U.K. prosecutors plan to send as much as 30 million pounds ($45.7 million) from a BAE Systems Plc bribery-probe settlement to Tanzania, the country where officials took the payoffs, in an approach their U.S. counterparts reject.
Europe’s biggest defense contractor reached a deal this year with the U.K. Serious Fraud Office to end a five-year probe into whether it enticed Tanzanian officials to buy a radar system with payments. Under the proposed settlement, which needs a court’s approval, the SFO will ask that most of the 30 million pounds BAE is paying go to Tanzania as the agency’s director, Richard Alderman, pushes to return money to corruption victims.
The Tanzanian payouts would be the highest reparations sought by the SFO in three corporate-bribery cases it has pursued. The payments have been met with skepticism from lawyers and bribery watchdogs who say there is no way to ensure how the money will be used, or determine who the victims are.
“There is a grave danger that you’re returning money to the very people that took bribes in the first place,” said Mark Mendelsohn, the former chief of the fraud division at the U.S. Department of Justice. “The last thing one wants to do is fuel corruption in the name of fighting it.”
Indentifying victims in corruption cases can be challenging, he said.
“Is it the people of the country whose government took payments? Often it is,” said Mendelsohn, now a partner at Paul Weiss Rifkind Wharton & Garrison LLP in Washington. “Are the victims the shareholders of the bribe-paying company? Maybe, maybe not.”
The SFO, which prosecutes complex fraud and corruption, will become part of the U.K. coalition government’s planned economic crime agency in two years. Alderman, who may retire after the transfer is complete, has said compensating victims is a priority for the agency, which is scheduled to publish its annual report next week.
“Some of our cases involve British companies and artificially overpriced contracts for business overseas,” Alderman said. Such contracts “in a developing country could have a negative impact on infrastructure development, education or humanitarian projects” hurting “ordinary people.”
Since he joined the SFO as director in April 2008, Alderman has encouraged companies to self-report bribery in exchange for reduced penalties, which is how similar cases under the U.S. Foreign Corrupt Practices Act are handled.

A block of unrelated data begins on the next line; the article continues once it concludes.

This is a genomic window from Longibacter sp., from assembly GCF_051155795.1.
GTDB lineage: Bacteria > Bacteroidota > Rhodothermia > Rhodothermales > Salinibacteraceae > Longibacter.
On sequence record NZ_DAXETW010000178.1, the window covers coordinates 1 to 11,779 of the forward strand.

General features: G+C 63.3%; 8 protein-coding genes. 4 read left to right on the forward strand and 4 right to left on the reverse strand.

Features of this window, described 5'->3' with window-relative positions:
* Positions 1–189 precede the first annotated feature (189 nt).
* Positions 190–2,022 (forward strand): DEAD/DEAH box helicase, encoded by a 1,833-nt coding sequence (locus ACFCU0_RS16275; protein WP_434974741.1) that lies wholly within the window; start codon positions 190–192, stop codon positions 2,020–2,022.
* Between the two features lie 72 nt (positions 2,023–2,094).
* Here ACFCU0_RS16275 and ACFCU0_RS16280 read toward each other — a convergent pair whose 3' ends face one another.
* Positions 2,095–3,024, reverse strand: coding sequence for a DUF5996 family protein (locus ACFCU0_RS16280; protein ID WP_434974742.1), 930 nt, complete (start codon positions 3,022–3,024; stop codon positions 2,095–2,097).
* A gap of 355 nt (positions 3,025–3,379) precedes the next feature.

In FCPA cases, the criminal penalties assessed are returned to the U.S. Treasury by law.
“Under the agreement with the Serious Fraud Office, the company will plead guilty to one charge of breach of duty to keep accounting records in relation to payments made to a former marketing adviser in Tanzania,” BAE spokeswoman Lindsay Walls said in an e-mailed statement.
BAE Chairman Dick Olver has said the final fine assessed by a U.K. court is likely to be lower than the 30 million pounds agreed on, and the company will make up the difference in the form of a charitable donation to Tanzania. The investigation surrounding the Tanzania case dates back to a contract originally won in 1997.
Salva Rweyemamu, spokesman for Tanzanian President Jakaya Kikwete, declined to comment.
Former Attorney General
Tanzania said in 2008 that Andrew Chenge, attorney general at the time the radar contract was negotiated with BAE, was under investigation over his role in the deal and would step down as infrastructure development minister.
The agreement reached in February will be presented to a London court this fall. A U.K. court rejected efforts by anti-arms groups Corner House and the Campaign Against Arms Trade to block the deal. The groups said the penalty was too small.
“These entities are very good at deterring and punishing crime, I suspect they are much less good at determining the sensitivities around large payments,” said Alexandra Wrage, president of nonprofit anti-bribery group Trace International, referring to the SFO and the Justice Department.
The U.S., the world’s top prosecutor of bribery, has been criticized for making hundreds of millions of dollars from criminal penalties in such cases. BAE is paying $400 million in fines to the U.S. Treasury to resolve bribery allegations and pleaded guilty in federal court in March to making false statements and breaching U.S. laws on weapons exporting.
The SFO is seeking to set itself apart from the U.S. by returning money, Wrage said.
Shipping Money Back
“There’s a question over whether anti-bribery should be a profit center,” Wrage said. “But the alternative -- shipping money back to the bribe-takers -- is worse.”
There are more victims than just the citizens of the country involved, such as shareholders who lost value after a corruption scandal and competitors who lost contracts to bribe-paying companies, she said.
Alderman said in cases where reparations can be paid, making sure the money reaches victims “will need to be arranged on a case-by-case basis.”
Returning the money has proven difficult for the SFO as two countries have refused to accept it in another case.
In the first overseas corruption case the SFO prosecuted, closely held U.K. bridge builder Mabey & Johnson Ltd. agreed in 2009 to offer reparations of 658,000 pounds to Ghana and 139,000 pounds to Jamaica. Neither has taken the funds.
“They may not want to acknowledge that their officials were bribed,” Mendelsohn said of the countries’ refusal to collect. “Accepting the money may be seen as an admission of guilt, and there may be concern that it puts further pressure on the country to investigate and prosecute their own officials.”
If the escrowed money isn’t accepted within six years, it will be transferred to the SFO, said Stephen Flaherty, a lawyer at Herbert Smith LLP, who advised Mabey & Johnson.
In a case this year, a judge denied the SFO’s request that chemicals maker Innospec Inc. pay $5 million to the United Nations Development Fund for Iraq.